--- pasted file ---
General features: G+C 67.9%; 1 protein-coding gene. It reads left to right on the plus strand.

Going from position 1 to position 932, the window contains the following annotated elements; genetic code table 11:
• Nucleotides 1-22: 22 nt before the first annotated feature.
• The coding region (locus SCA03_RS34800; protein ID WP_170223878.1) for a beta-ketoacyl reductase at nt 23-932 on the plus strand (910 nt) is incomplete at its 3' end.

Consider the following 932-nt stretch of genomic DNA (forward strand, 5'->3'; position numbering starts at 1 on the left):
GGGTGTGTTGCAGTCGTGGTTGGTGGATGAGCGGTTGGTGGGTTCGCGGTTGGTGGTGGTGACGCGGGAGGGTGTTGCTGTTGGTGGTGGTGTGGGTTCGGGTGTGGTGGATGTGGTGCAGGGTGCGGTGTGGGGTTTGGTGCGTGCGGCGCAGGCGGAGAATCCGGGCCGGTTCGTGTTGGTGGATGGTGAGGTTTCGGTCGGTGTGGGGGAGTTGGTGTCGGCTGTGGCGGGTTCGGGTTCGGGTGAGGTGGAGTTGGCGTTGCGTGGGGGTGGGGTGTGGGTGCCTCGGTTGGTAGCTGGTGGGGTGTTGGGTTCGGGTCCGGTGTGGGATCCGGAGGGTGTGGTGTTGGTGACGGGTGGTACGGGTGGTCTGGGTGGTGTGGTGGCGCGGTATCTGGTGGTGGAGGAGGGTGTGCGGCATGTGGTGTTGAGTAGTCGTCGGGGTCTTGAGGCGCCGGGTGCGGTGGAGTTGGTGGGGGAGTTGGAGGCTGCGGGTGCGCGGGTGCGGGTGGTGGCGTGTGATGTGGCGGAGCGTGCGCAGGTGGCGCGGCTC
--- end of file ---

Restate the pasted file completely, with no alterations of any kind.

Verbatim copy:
General features: G+C 67.9%; 1 protein-coding gene. It reads left to right on the plus strand.

Going from position 1 to position 932, the window contains the following annotated elements; genetic code table 11:
• Nucleotides 1-22: 22 nt before the first annotated feature.
• The coding region (locus SCA03_RS34800; protein ID WP_170223878.1) for a beta-ketoacyl reductase at nt 23-932 on the plus strand (910 nt) is incomplete at its 3' end.

Consider the following 932-nt stretch of genomic DNA (forward strand, 5'->3'; position numbering starts at 1 on the left):
GGGTGTGTTGCAGTCGTGGTTGGTGGATGAGCGGTTGGTGGGTTCGCGGTTGGTGGTGGTGACGCGGGAGGGTGTTGCTGTTGGTGGTGGTGTGGGTTCGGGTGTGGTGGATGTGGTGCAGGGTGCGGTGTGGGGTTTGGTGCGTGCGGCGCAGGCGGAGAATCCGGGCCGGTTCGTGTTGGTGGATGGTGAGGTTTCGGTCGGTGTGGGGGAGTTGGTGTCGGCTGTGGCGGGTTCGGGTTCGGGTGAGGTGGAGTTGGCGTTGCGTGGGGGTGGGGTGTGGGTGCCTCGGTTGGTAGCTGGTGGGGTGTTGGGTTCGGGTCCGGTGTGGGATCCGGAGGGTGTGGTGTTGGTGACGGGTGGTACGGGTGGTCTGGGTGGTGTGGTGGCGCGGTATCTGGTGGTGGAGGAGGGTGTGCGGCATGTGGTGTTGAGTAGTCGTCGGGGTCTTGAGGCGCCGGGTGCGGTGGAGTTGGTGGGGGAGTTGGAGGCTGCGGGTGCGCGGGTGCGGGTGGTGGCGTGTGATGTGGCGGAGCGTGCGCAGGTGGCGCGGCTC